However, researchers did find that exercise helped increase bone mineral density, a measure of bone strength.
For the study, published in the Journal of Clinical Endocrinology and Metabolism, researchers from the University of Melbourne in Australia randomly assigned men aged 59 to 70 to an exercise program, drinking milk fortified with calcium and vitamin D, doing both, or doing nothing.
They measured the men's bone density before and after the study, which took place over 18 months.
At the end of the study, men who exercised had higher bone density than those who had supplemented their diet with 1000 milligrams of calcium and 800 international units (IU) of vitamin D per day.
Adding the supplements to the exercise program provided no extra benefit, hinting that the men already had enough vitamin D and calcium in their diets to be able to boost their bone strength through exercise alone.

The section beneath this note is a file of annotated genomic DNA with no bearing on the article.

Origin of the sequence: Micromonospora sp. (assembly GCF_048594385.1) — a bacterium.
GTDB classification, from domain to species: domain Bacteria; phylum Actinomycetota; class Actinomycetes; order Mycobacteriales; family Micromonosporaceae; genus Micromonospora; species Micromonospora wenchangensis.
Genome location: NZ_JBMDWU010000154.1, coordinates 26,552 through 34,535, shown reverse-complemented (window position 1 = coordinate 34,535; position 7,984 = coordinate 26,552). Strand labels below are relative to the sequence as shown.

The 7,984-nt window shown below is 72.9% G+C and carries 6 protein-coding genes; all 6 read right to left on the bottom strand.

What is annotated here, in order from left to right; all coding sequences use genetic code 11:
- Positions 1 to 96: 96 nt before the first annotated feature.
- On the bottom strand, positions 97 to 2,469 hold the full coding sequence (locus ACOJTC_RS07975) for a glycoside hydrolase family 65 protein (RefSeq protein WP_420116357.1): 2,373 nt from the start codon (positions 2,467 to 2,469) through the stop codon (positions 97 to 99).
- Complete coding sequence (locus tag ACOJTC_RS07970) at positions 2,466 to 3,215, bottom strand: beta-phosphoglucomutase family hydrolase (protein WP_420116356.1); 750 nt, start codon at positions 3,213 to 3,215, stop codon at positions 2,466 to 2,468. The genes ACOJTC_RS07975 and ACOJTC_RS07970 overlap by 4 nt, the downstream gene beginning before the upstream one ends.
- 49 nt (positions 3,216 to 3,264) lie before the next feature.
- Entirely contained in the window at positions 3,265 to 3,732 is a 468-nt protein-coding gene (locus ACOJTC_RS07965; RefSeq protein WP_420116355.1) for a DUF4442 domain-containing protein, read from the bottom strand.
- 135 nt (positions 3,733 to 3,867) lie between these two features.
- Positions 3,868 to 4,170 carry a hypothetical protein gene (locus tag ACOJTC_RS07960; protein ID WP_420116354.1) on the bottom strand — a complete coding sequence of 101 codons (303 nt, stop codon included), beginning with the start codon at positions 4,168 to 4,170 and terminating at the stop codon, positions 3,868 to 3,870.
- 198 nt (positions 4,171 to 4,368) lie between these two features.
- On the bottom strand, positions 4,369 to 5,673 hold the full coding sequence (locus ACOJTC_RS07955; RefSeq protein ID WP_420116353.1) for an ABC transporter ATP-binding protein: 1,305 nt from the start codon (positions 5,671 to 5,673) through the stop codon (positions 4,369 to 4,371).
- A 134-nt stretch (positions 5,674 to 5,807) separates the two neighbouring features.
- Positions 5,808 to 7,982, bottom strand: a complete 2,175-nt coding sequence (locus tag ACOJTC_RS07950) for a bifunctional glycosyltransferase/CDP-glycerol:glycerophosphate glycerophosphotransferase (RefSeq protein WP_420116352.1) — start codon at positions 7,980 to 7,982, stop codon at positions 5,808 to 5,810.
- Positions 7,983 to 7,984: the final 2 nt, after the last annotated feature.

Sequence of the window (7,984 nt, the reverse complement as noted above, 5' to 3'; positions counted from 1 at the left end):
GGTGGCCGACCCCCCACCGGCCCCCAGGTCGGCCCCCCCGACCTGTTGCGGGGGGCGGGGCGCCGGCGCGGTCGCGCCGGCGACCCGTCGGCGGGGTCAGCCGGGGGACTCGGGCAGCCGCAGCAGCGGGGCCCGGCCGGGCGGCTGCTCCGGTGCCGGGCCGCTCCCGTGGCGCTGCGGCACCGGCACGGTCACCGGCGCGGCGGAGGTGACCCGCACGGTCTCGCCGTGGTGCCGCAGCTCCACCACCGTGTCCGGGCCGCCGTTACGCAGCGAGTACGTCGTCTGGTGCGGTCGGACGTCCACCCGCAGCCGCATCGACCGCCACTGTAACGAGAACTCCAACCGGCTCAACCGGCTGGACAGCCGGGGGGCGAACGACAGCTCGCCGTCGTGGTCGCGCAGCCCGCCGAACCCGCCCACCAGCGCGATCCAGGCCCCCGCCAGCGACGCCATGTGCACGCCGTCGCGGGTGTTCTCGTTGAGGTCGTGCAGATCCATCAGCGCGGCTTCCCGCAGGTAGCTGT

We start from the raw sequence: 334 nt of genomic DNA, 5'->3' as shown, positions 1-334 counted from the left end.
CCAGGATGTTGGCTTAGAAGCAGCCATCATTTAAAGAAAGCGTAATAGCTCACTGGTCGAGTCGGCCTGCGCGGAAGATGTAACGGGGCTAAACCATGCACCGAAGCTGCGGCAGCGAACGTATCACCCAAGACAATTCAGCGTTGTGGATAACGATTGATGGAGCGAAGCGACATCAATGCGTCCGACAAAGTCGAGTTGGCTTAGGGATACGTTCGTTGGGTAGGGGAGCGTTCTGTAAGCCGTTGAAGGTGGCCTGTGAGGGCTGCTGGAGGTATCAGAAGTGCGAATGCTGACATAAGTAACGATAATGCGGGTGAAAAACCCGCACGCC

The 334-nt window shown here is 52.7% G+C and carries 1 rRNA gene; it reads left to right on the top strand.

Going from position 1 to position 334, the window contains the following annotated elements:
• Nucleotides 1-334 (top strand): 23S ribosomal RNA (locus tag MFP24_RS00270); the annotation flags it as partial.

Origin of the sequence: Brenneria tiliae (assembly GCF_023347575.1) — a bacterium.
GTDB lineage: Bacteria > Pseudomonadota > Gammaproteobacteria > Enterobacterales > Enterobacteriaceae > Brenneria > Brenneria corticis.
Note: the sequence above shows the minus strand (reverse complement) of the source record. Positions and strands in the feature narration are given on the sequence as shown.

Despite the findings, people still need to get enough calcium and vitamin D to reduce the risk of osteoporosis, or bone thinning. Osteoporosis is characterized by low bone mass and deterioration of bone tissue, which can lead to increased bone fragility and risk of fracture, particularly of the hip, spine and wrist.
According to Osteoporosis Canada, almost 2 million Canadians are living with osteoporosis. It's estimated that 1 in 4 women and at least 1 in 8 men over 50 have the disease.
The best food sources of calcium include dairy products, such as milk, cheese and yogurt, as well as fortified soymilk, tofu (made with calcium sulphate), sardines and salmon (canned with bones). The best food sources of vitamin D include cold-water fish, such as salmon, herring, trout and sardines.
All research on this web site is the property of Leslie Beck Nutrition Consulting Inc. and is protected by copyright. Keep in mind that research on these matters continues daily and is subject to change. The information presented is not intended as a substitute for medical treatment. It is intended to provide ongoing support of your healthy lifestyle practices.